Cognitive decline and dysfunction are common sequelae of PD [2]. Untreated hearing loss is also associated with poorer cognitive functioning and can contribute to dementia [510]. For patients with untreated hearing loss, more of their resources are dedicated to auditory perceptual processing to the detriment of other cognitive processes such as working memory. Hearing loss may contribute to dementia through exhaustion of cognitive reserves, social isolation, sensory deafferentation, or a combination of these mechanisms [11]. Therefore, untreated hearing loss is likely to exacerbate cognitive dysfunction that is experienced by many PD patients.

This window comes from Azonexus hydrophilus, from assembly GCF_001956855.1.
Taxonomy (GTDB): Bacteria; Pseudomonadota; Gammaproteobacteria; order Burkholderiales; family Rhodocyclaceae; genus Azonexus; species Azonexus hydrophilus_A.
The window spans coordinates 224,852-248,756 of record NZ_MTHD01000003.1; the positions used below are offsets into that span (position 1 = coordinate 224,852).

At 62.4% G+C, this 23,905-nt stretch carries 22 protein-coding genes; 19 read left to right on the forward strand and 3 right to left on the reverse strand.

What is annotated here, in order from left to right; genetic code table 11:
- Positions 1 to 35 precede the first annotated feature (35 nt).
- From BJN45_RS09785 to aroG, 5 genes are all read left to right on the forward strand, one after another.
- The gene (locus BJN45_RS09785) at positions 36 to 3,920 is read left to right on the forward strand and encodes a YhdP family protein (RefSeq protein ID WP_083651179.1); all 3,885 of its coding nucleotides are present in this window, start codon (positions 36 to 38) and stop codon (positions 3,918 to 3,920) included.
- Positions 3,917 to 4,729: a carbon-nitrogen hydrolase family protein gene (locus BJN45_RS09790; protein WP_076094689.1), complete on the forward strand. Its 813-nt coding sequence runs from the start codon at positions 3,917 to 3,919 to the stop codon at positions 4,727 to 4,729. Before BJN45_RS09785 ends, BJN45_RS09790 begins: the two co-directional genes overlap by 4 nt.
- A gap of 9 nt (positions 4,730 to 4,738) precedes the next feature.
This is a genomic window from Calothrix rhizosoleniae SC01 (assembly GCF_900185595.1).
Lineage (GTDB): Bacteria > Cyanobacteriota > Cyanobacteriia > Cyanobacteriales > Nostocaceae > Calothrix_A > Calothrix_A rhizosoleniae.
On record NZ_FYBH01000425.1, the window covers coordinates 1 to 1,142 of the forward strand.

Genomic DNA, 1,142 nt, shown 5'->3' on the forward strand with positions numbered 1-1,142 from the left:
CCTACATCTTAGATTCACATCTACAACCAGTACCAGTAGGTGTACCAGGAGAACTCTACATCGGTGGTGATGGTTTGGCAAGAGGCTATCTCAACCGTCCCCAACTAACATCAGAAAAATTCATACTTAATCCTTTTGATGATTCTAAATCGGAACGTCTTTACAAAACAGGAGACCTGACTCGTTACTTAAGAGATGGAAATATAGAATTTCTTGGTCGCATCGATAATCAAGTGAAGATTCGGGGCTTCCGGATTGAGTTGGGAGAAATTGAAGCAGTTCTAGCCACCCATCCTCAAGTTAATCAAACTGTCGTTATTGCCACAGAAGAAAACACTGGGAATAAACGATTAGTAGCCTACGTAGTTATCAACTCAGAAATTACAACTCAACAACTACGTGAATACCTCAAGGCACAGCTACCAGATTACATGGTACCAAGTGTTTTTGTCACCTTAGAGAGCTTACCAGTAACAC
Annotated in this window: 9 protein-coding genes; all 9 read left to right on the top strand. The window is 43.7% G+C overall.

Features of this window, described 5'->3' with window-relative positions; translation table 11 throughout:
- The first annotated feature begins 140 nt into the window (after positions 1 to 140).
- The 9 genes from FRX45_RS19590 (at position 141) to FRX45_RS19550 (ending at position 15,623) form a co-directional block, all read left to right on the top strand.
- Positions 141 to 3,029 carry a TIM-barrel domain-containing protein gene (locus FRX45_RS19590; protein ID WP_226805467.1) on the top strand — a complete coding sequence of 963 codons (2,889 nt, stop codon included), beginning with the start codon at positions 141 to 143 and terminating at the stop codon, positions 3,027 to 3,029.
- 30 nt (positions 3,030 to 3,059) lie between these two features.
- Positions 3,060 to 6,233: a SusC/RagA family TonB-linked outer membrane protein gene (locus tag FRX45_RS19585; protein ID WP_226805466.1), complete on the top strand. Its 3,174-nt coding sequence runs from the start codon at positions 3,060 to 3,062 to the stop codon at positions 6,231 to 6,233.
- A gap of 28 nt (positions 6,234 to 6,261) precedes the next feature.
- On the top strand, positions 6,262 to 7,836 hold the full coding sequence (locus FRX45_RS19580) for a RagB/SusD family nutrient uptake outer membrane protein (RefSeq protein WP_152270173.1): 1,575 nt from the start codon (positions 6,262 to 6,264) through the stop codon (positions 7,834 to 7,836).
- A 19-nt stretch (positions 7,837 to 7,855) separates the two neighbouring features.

Ziemssen and Reichmann [12] stated that “although non-motor symptoms such as sensory dysfunctions are also common and disabling manifestations of the disease, they are often not formally assessed and thus are frequently misdiagnosed or under diagnosed.” It is likely that auditory deficits are often not diagnosed or addressed in PD patients because hearing tests are either not conducted or considered during patient evaluations. Evaluations of central auditory processing are not likely to be administered at all. In their review of sensory symptoms in PD, Santos-García et al. [13] recommended that “hearing dysfunction must be considered in patients with Parkinson Disease.”

Previous studies by Yýlmaz et al. [14], Vitale et al. [15], Lai et al. [16], and Pisani et al. [17] reported greater hearing loss in PD patients compared to control groups without PD. Also, Guehl et al. [18], Lewald et al. [19], and Vitale et al. [20] reported impaired auditory processing in PD patients compared to control groups.